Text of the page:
69 minutes | Oct 20, 2015
MicroBrewr 086: The future of apple cider in America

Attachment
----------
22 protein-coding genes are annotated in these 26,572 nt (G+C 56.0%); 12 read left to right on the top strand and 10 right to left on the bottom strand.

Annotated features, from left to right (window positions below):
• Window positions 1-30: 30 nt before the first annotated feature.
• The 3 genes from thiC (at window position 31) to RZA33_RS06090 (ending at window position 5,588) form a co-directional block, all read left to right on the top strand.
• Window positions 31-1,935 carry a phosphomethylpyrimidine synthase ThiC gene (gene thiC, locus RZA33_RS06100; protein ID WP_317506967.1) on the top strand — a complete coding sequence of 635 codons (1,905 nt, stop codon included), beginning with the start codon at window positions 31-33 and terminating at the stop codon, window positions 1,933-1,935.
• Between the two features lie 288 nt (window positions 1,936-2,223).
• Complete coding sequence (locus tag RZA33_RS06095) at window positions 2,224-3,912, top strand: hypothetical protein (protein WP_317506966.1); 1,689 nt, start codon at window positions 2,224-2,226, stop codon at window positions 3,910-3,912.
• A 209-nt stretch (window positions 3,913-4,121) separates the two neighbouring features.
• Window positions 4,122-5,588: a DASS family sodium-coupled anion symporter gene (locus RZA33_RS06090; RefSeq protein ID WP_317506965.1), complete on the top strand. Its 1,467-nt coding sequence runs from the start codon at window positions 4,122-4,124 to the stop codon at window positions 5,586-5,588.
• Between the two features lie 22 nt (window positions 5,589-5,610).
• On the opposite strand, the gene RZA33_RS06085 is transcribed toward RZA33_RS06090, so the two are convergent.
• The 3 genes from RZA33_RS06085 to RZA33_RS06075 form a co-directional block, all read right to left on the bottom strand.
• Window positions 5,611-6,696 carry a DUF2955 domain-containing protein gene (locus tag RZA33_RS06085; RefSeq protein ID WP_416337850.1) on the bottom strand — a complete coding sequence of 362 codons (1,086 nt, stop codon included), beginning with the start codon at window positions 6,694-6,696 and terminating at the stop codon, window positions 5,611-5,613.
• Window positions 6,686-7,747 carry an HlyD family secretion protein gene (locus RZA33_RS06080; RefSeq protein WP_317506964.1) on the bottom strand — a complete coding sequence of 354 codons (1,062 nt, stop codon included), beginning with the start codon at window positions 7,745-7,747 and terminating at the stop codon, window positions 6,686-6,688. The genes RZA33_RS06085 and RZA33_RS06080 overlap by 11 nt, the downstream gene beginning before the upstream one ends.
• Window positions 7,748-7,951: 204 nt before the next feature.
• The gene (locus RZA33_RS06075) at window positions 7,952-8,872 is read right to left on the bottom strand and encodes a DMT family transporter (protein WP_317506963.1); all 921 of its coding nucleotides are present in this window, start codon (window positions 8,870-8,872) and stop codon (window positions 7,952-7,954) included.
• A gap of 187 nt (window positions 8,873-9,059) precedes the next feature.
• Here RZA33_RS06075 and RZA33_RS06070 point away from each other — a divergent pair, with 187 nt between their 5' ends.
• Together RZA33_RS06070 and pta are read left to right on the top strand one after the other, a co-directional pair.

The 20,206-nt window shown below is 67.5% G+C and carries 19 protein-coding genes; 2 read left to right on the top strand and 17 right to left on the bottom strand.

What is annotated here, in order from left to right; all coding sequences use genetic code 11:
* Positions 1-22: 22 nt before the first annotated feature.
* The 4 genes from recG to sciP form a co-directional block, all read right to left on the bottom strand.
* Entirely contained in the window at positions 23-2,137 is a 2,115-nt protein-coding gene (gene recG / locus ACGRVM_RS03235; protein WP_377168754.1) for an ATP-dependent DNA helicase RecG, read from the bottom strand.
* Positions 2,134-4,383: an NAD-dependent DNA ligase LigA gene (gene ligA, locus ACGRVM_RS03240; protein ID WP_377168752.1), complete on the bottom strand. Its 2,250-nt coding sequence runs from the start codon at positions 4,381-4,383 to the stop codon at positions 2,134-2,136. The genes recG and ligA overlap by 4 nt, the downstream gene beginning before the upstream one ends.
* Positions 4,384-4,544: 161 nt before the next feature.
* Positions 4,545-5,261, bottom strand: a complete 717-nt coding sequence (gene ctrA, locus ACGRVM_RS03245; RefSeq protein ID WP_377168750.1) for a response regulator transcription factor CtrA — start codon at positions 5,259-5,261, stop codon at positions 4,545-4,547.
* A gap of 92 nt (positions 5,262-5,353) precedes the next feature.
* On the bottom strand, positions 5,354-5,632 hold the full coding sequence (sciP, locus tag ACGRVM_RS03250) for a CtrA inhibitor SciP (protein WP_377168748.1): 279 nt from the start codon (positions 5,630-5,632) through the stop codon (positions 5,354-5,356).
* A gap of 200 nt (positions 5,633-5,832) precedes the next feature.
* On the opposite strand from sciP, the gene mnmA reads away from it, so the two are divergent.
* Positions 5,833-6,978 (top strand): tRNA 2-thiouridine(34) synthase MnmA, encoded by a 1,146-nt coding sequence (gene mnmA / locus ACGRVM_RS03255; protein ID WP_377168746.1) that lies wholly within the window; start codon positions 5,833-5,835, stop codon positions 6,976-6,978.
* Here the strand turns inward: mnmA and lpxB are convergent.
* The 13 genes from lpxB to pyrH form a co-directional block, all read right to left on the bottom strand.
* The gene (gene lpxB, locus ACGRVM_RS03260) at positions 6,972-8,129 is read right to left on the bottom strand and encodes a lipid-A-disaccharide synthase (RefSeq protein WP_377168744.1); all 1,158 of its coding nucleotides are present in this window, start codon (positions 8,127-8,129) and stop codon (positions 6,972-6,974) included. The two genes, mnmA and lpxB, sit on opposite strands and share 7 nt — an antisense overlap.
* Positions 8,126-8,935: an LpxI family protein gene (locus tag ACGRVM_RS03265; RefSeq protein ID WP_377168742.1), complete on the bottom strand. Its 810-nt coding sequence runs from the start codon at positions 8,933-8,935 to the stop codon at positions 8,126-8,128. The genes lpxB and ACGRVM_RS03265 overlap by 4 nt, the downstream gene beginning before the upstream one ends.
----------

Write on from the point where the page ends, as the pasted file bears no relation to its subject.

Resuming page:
Nick Gunn and his wife were working for her family’s winery. They had the idea to start growing apples for cider. One of the cideries to whom they were selling apples decided to close down and they offered to sell the business to Nick and his wife who moved Wandering Aengus Ciderworks to Salem, Oregon. “Cider is a really exciting proposition for a lot of investors.” [Tweet This] Now they have two brands of cider. Wandering Aengus is the traditional brand of cider. The Wandering Aengus brand has ciders that are more astringent, more bitter, and higher in alcohol content. “For the wine drinkers, it’s something that’s interesting,” says Nick. Anthem Cider is a lighter style for people who aren’t used to ciders. These are less acidic and have lower alcohol content. This brand is marketed toward to craft beer consumers. “Beer drinkers,” says Nick, “are much more adventurous and willing to try just about anything that’s out there.” They package Anthem ciders mostly in kegs for sale on draft. The goal is to get the word out for distribution in smaller packaging. “It’s a pretty basic model a lot of people have used,” says Nick. “Anthem is a little more on the adventurous side,” Nick describes. “And that’s also a part of marketing to people who like craft beer.” In addition to straight apple cider, Anthem also has pear, cherry and hopped ciders. They’re do some progressive forays like gin and whiskey barrel-aged ciders, as well as ciders fermented with bee pollen. In contrast, “Wandering Aengus is super traditional,” Nick says, “It’s just those apples fermented without anything else added to them. And those apples are so rare we don’t really want to mess with them in the first place, they kind of speak for themselves.” Finding good, traditional cider apples is difficult, but Nick is pushing the market. “Most of the old heirloom apples have been ripped out in favor for Granny Smith and other dessert apples,” he says. “We’re trying to get people to plant some newer [apple trees]. We’re trying to bring back some of the older, better flavored varieties.” Nick’s favorite apple ciders are blends of sharp apples, bittersweet apples, and aromatic apples. “You kind of want to blend in a little bit of sharp, a little bit of bitter, a little bit of aromatics,” Nick advises. “That’s a part of the art of cider making, is it’s a blending process. Because there’s not a lot of apples that just make a great cider straight up.” Some of the high brix, high acidity apple varieties that they use are: Golden Russet Wickson Crab Cox’s Orange Pippin Newtown Pippin Calville Blanc d’Hiver “These heirloom sharps… is a really [high] sweetness level and acidity is off the charts,” comments Nick. But these sharp apples don’t have a lot of tannins. Bittersweet apples contribute tannins to the cider. Some of the bittersweet apples they use for tannins are: Muscat de Bernay Muscadet de Dieppe Yarlington Mill Dabinett Herefordshire Redstreak “Those apples taste like crap!” exclaims Nick. “They really are horrible, because they have so much bitterness.” “I’m being evangelical about planting cider apples. That’s really the future of really high quality cider in America.” While Nick is evangelizing about high-quality, hand-crafted, traditional ciders, a different style of cider is gaining momentum across the country. Large industrial companies are making cider with additives and diluted with water. While the product sells well on a large scale, it is expanding the overall market and demand for cider. As the larger brands reach into previously untapped markets, they create new spaces for all cider products. “Their cider is a lot cheaper,” says Nick. “We could never compete on price because we’re using 100% juice. But what we can do is offer a different product. And maybe that’s a graduating step for the consumer.” RELATED: MicroBrewr 048: Package your beer cheap and easy with mobile canning “The growth in some of these larger brands has just been astronomical because a lot of the place they’re putting cider there never even existed a cider in the first place.” “Every single chain store, every 711, every place now has cider. Cider is on the lips of every one. It’s on TV now—it was never on TV before, like, 2 years ago.” “Even if [cider] gets to 5 percent of the market, we will be gigantic,” Nick predicts. “Over in England, cider is around 20 percent of alcohol consumption. France is about 17 percent. So we have a long ways to go in America. We were just at 0.3 percent about 3 years ago and we’ve gotten to one percent now. So the climb now is just inevitable.” There hasn’t been a lot of quality at quantity. And now that that is exists, distributors are staring to notice, buyers are noticing, the whole market place takes note.” As overall demand for cider increases, and a wider variety of cider products becomes more popular, the cider companies are able make larger quantities at lower prices. Nick’s strategy is to have meaningful impact in the markets where craft beer is already growing rapidly. They are reaching to key cities such as: Denver Philadelphia New York Los Angeles San Francisco Seattle Portland “You’re starting from ground zero, you can explode easily,” says Nick. Yet, cider producers are finding that the industry needs to mature. Particularly, there is a need for more education in cider sales. “Finding a distributor that understands cider is really difficult,” says Nick. At the next CiderCON, the conference for the commercial cider industry to be held in February in Portland, Oregon, the United States Association of Cider Makers will unveil the first ever cider accreditation program. The multi-level program is designed to educate “distributors, servers and others who are interested in becoming trained experts on all things cider.” As the cider market in America evolves, the industry adapts. “It originally started out as sweet and fruity,” recalls Nick. “I like to call it ‘cheap and cheerful.’” Now “cider varietals are being recognized, and the quality of cider they make.” Nick foresees an increasing appreciation of drier ciders, and even higher quality cider apples. More cider will be made from heirloom sharps, cider will be fermented drier with higher alcohol content. There will be more barrel aged ciders, and ciders with more tannins. Ultimately terroir of cider will be recognized and appreciated. Listener question: From Daniel Frey: What accounting system do you use or do you recommend? Can’t-go-without tool: Cross-Flow filter, Pall Corporation. Book recommendation: Cider, Hard and Sweet: History, Traditions, and Making Your Own (Third Edition) by Ben Watson. The New Cider Maker’s Handbook: A Comprehensive Guide for Craft Producers by Claude Jolicoeur. Check out the entire list of recommended books, click here. An upcoming beer style: North American Heirloom Cider Other resources: Bethel Heights Vineyard, Salem, Oregon. CiderDays, community celebration of all things apple in Franklin County, Massachusetts. QuickBooks Enterprise, Manufacturing & Wholesale, Intuit, Inc. Craft Canning, Pacific Northwest. 2 Towns Ciderhouse, Corvallis, Oregon. Reverend Nat’s Hard Cider, Portland, Oregon. Vander Mill, Spring Lake, Michigan. Citizen Cider, Burlington, Vermont. You can reach Nick Gunn and Wandering Aengus Ciderworks at: www.wanderingaengus.com Facebook: WanderingAengusCider Twitter: wacider Instagram: wanderingaengus Untappd: WanderingAengusCiderworks You can reach Anthem Cider at: anthemcider.com Twitter: anthemcider Sponsors: Audible Download a free audiobook. Support MicroBrewr Help keep MicroBrewr on the air. CLICK HERE for ways you can help. The post MicroBrewr 086: The future of apple cider in America appeared first on MicroBrewr.